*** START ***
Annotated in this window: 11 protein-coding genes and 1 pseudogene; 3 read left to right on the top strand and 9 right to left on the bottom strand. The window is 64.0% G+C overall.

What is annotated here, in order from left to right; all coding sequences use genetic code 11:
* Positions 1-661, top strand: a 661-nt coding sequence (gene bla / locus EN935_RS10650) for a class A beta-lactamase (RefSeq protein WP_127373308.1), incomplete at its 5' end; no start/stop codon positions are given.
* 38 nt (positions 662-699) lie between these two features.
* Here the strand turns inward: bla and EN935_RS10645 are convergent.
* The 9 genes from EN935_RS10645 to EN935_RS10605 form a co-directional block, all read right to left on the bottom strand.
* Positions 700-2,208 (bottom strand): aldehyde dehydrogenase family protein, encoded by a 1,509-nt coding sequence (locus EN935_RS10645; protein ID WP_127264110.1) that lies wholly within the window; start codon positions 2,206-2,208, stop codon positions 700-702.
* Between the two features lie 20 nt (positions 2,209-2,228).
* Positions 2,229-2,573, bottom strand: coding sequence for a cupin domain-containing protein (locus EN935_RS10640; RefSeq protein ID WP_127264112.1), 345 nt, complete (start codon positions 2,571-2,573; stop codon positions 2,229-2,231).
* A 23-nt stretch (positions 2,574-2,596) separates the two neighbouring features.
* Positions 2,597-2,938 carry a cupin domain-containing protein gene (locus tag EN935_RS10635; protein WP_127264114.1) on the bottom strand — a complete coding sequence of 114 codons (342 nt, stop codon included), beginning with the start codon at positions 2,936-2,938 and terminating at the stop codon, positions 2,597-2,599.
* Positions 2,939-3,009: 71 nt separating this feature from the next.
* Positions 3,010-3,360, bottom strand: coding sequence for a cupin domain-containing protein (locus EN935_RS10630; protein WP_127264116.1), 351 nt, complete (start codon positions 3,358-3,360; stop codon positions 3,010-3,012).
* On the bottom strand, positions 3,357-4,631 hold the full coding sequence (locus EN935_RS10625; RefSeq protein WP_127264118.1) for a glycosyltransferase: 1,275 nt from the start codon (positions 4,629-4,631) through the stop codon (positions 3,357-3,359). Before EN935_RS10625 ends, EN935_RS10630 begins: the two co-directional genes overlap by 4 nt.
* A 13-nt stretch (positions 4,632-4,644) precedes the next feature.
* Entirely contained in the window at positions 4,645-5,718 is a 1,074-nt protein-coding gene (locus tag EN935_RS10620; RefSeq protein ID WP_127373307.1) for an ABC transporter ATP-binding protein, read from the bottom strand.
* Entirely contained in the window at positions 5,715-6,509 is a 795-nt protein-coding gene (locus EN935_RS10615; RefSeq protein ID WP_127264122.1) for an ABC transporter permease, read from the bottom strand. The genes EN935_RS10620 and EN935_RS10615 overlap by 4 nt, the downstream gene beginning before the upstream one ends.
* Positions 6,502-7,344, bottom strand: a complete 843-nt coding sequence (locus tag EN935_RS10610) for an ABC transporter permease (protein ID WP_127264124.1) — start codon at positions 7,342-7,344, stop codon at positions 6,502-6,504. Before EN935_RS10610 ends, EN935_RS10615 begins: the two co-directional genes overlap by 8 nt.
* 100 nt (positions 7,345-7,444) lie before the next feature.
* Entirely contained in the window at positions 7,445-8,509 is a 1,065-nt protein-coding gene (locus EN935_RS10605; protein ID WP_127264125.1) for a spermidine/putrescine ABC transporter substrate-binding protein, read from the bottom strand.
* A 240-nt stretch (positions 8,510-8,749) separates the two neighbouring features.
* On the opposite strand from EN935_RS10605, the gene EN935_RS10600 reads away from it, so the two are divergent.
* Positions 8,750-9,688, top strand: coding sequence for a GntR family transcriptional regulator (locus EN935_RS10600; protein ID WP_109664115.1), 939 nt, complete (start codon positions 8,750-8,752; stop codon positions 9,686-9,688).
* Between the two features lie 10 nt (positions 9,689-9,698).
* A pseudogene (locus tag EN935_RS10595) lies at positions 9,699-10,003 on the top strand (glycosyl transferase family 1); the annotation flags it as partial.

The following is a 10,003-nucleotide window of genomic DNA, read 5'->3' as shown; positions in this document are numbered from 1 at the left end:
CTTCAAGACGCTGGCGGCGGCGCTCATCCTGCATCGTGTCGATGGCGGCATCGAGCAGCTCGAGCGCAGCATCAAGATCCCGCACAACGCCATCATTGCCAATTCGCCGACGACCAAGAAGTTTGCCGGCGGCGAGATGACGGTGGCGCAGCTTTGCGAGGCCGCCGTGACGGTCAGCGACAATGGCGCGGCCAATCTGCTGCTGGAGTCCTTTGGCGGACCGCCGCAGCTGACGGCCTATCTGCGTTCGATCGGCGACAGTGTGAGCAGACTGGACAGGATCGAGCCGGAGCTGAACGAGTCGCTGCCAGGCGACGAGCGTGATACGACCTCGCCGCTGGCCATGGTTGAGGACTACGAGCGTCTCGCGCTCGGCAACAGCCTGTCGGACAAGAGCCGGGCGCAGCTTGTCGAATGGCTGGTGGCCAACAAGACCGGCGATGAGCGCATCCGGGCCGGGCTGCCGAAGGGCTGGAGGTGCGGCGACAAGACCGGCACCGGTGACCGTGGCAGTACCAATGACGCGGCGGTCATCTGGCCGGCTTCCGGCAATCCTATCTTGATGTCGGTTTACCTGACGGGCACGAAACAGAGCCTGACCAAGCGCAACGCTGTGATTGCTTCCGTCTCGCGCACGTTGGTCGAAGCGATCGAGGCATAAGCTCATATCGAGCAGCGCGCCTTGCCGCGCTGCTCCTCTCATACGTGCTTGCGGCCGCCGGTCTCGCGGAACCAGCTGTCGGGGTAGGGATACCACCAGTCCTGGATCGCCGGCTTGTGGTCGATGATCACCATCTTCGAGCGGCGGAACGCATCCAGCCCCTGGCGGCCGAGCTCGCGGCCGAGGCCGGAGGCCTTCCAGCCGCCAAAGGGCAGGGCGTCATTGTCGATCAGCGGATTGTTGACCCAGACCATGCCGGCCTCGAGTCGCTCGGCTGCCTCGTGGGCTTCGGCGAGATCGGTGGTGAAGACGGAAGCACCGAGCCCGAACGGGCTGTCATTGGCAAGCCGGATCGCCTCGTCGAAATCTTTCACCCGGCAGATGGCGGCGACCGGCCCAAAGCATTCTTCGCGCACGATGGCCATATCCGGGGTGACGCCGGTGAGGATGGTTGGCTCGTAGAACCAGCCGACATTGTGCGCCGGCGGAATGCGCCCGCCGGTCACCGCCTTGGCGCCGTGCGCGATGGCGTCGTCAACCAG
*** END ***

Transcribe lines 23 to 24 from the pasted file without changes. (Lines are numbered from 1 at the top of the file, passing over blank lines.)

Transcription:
* Positions 8,750-9,688, top strand: coding sequence for a GntR family transcriptional regulator (locus EN935_RS10600; protein ID WP_109664115.1), 939 nt, complete (start codon positions 8,750-8,752; stop codon positions 9,686-9,688).
* Between the two features lie 10 nt (positions 9,689-9,698).